Mr. Nikolay Goch, Managing Director of CMCO Russia, teaches the class. Photo Credit: Julia Pleshan
To showcase Columbus McKinnon and its products for the entertainment industry, the company presented two hoist workshops in Russia last year. Held at the Global Show Trade (Coda Audio) in Moscow, the first workshop was on January 20 and the second on May 12. More than 30 guests from leading Russian rental, installation and rigging companies took part in each session.
The workshops were conducted by Columbus McKinnon Associates, including Nikolay Goch, Managing Director of Columbus McKinnon LLC (Russia); Igor Alyamskiy, commercial director of CMCO Russia; Chris Jones, senior technician and CM-ET trainer at Columbus McKinnon Corporation Limited (UK); and myself.
In the first part of the workshop, presenters provided an overview of CMCO’s history and discussed CMCO’s entertainment product portfolio. The focus was primarily on the CM Lodestar electric chain hoist. The team presented different Lodestar models, pointing out the different requirements and laws that each met. The compact Prostar electric chain hoist was also discussed. Attendees received information on usage standards and rules, hoist structure, safety and maintenance procedures. The workshop concluded with a question and answer session.
During the second part of the workshop, Chris Jones gave demonstrations on the structure of CM Lodestar hoist in action, including a design overview, troubleshooting methods and maintenance recommendations. The workshops proved to be very successful and great opportunities to engage with our customers. Columbus McKinnon plans to hold similar workshops for customers in the future.
As we look back at 2016 and are busy planning for 2017, it’s interesting to see which of our blog topics were the most popular with our readers last year. With all of our blog posts, we look to provide you with valuable information to help keep you safe and make your job easier. We want to address your hottest questions, share interesting and unique application stories and offer how-to videos and tips that you can use in your day-to-day jobs.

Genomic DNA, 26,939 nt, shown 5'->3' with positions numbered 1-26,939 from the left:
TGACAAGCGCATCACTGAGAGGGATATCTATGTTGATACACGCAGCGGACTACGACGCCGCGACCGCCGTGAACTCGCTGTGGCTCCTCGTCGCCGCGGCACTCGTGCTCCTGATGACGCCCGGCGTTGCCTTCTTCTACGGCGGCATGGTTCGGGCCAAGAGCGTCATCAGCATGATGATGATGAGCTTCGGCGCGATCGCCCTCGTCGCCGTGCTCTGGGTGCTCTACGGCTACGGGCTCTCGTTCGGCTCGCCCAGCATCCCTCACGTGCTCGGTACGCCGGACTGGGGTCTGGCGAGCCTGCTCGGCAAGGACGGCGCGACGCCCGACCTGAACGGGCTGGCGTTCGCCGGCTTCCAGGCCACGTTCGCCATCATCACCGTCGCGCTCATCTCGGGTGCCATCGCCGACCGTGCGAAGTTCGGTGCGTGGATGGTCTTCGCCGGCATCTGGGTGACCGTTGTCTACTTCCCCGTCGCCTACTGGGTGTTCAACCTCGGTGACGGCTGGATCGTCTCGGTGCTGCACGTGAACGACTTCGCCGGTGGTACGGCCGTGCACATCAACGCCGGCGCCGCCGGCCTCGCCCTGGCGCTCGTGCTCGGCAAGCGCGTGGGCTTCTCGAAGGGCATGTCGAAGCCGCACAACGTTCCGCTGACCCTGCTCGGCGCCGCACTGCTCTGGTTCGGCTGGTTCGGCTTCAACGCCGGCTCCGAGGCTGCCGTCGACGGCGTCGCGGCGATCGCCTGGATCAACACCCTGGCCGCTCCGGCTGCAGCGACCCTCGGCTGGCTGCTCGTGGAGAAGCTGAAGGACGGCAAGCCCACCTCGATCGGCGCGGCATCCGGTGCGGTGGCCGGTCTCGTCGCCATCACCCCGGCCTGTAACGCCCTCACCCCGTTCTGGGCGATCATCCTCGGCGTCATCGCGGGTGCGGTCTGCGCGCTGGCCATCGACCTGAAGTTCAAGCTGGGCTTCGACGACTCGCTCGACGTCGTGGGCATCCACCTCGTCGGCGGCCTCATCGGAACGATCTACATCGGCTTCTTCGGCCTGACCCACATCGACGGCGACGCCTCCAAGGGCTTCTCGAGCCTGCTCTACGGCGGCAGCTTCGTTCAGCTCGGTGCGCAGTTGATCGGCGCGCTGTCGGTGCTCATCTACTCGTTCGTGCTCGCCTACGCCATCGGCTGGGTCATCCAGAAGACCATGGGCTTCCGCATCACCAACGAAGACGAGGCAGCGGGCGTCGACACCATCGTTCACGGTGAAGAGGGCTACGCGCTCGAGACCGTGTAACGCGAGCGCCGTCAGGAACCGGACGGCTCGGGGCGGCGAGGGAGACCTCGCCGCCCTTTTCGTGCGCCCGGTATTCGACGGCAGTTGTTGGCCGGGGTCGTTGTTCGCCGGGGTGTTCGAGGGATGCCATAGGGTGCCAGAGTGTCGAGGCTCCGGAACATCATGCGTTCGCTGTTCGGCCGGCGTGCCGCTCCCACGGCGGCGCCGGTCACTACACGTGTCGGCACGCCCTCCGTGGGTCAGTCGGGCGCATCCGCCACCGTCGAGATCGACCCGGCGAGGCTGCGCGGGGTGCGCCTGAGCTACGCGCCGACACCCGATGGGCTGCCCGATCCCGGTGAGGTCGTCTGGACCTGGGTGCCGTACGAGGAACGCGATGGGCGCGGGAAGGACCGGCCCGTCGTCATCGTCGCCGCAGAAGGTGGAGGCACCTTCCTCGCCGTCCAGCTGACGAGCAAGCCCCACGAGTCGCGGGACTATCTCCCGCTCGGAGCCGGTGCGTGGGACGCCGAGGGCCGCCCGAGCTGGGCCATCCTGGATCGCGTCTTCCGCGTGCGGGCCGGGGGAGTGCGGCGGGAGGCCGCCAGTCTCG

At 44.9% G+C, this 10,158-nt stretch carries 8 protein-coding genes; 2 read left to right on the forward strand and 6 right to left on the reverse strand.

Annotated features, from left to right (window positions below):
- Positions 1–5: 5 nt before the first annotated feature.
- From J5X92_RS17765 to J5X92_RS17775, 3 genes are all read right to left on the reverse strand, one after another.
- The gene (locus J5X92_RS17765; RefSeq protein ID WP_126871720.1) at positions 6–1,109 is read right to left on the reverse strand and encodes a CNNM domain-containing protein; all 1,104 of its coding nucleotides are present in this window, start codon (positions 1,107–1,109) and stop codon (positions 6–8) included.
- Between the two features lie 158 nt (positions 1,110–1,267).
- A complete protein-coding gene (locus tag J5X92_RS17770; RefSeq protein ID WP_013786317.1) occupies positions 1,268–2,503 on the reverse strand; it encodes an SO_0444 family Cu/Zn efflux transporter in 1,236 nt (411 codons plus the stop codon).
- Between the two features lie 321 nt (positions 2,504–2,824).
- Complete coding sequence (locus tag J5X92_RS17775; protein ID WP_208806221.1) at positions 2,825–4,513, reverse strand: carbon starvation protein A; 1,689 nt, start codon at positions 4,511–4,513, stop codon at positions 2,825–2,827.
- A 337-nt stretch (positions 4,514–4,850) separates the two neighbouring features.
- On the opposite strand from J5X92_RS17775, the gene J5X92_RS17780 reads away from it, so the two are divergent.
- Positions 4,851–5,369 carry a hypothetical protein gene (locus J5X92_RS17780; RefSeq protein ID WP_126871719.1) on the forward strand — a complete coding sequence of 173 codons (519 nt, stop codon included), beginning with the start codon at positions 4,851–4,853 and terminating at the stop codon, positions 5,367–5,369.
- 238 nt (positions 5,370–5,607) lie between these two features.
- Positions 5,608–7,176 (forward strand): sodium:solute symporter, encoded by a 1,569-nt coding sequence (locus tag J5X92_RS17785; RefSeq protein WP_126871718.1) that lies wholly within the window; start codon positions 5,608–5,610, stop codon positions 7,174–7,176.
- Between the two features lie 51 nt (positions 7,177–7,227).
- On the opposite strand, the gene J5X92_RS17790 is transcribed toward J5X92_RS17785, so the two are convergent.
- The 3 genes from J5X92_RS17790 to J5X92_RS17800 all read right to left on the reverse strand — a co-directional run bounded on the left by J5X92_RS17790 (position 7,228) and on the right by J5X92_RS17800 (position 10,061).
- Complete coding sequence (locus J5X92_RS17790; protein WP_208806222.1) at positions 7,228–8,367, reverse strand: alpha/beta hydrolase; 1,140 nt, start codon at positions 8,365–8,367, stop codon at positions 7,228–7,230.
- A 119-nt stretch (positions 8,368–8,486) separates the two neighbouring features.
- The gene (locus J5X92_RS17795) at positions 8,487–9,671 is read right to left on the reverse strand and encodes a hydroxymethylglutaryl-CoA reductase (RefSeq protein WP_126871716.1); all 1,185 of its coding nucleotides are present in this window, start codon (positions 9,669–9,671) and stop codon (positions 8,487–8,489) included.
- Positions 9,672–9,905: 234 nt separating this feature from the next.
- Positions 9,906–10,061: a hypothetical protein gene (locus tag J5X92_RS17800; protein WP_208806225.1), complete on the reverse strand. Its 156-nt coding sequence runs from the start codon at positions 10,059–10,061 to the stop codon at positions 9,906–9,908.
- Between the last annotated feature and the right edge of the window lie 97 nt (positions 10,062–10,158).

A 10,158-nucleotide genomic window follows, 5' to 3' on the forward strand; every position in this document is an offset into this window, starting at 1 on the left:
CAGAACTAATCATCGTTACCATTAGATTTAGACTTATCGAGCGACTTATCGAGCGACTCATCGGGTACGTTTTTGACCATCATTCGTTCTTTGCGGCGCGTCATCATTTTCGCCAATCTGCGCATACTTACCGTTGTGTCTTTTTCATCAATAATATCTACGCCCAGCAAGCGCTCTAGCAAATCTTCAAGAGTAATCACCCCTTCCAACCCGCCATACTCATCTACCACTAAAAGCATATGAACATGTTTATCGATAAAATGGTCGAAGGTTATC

We received a lot of comments and views on our stories and we are thrilled with your response!
So without further delay, here is the list of our top 10 most read Columbus McKinnon blog posts for 2016:
1. Forging vs. Casting: Which is Better?
2. Understanding the Difference Between Chain Grades and How They are Used
3. Nine Important Rules to Follow When Using Shackles
4. OSHA Update: Facts About the New Sling Regulations
5. The Low-Down on Chain Tie Downs
6. Should a Warning Device be Continuously on When the Bridge Crane is Traveling?
7. Does your Overhead Crane Meet OSHA Regulations?
8. Sling Selection & Working Load Limits: What You Need to Know
9. Shackle Markings, Materials and Appropriate Standards
10. Grounding of Overhead Crane Systems
While we’re at it, we thought we would share our most popular Safety Webinar ever. You can check it out here:
This is just one of the many safety webinars that we have presented over the last few years. If you are interested in receiving notifications for future safety webinars, you can subscribe here.
We want to take this time to thank you for reading our blog and sharing its messages across your various social media channels. Whether you’re a distributor or end user, we are grateful for all of your interest in our products and services. We look forward to connecting with you in 2017.
Jubal, an entertainment rigger from Local One IATSE and recent safety webinar attendee, asked the following rigging question about eye bolts:
Is it necessary to use only one washer when securing eye bolts or can the washers be stacked if necessary?
Peter Cooke, Columbus McKinnon Training Manager and Safety Webinar Presenter, answers:
If more than one washer is necessary, the eyebolt may need to be turned to align with the rigging. Please see the example below.
A shim can be added to reposition the orientation of the eyebolt. Most importantly, you must maintain proper engagement or tightness. A shim can vary in thickness depending on how you need to align the eyebolt, as when a 3/8 eyebolt with 16 thread per inch is used. With 16 threads per inch, one turn would relate to .062” of movement into the mounting plate. If we divide this by 4 to get .0156” for our shim, the result will be a change in rotational position of the eyebolt of 90 degrees, which can be used as a reference dimension for adjusting the spacer on the eyebolt to achieve the proper orientation with the load.
Want to learn more? View our recent safety webinar!